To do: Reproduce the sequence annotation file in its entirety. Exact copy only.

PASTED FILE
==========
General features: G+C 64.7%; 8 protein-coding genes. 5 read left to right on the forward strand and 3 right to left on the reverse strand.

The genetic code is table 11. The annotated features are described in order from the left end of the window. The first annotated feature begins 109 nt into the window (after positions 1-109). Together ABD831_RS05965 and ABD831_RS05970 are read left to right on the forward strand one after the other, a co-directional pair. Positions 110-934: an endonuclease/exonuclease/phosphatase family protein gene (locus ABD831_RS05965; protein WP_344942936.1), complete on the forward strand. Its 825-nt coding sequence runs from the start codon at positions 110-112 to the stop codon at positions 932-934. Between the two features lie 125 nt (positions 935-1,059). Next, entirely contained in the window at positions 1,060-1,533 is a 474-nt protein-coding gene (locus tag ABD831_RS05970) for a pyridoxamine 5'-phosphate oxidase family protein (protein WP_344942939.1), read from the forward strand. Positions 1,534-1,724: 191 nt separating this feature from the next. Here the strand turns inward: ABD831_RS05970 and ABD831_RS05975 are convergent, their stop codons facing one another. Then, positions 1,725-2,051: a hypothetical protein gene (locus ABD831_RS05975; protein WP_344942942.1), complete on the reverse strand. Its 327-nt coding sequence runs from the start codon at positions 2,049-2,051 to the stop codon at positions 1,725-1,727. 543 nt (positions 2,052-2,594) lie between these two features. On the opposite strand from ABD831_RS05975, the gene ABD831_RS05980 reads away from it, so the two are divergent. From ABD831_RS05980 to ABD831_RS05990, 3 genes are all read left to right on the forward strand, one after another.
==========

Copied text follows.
General features: G+C 64.7%; 8 protein-coding genes. 5 read left to right on the forward strand and 3 right to left on the reverse strand.

The genetic code is table 11. The annotated features are described in order from the left end of the window. The first annotated feature begins 109 nt into the window (after positions 1-109). Together ABD831_RS05965 and ABD831_RS05970 are read left to right on the forward strand one after the other, a co-directional pair. Positions 110-934: an endonuclease/exonuclease/phosphatase family protein gene (locus ABD831_RS05965; protein WP_344942936.1), complete on the forward strand. Its 825-nt coding sequence runs from the start codon at positions 110-112 to the stop codon at positions 932-934. Between the two features lie 125 nt (positions 935-1,059). Next, entirely contained in the window at positions 1,060-1,533 is a 474-nt protein-coding gene (locus tag ABD831_RS05970) for a pyridoxamine 5'-phosphate oxidase family protein (protein WP_344942939.1), read from the forward strand. Positions 1,534-1,724: 191 nt separating this feature from the next. Here the strand turns inward: ABD831_RS05970 and ABD831_RS05975 are convergent, their stop codons facing one another. Then, positions 1,725-2,051: a hypothetical protein gene (locus ABD831_RS05975; protein WP_344942942.1), complete on the reverse strand. Its 327-nt coding sequence runs from the start codon at positions 2,049-2,051 to the stop codon at positions 1,725-1,727. 543 nt (positions 2,052-2,594) lie between these two features. On the opposite strand from ABD831_RS05975, the gene ABD831_RS05980 reads away from it, so the two are divergent. From ABD831_RS05980 to ABD831_RS05990, 3 genes are all read left to right on the forward strand, one after another.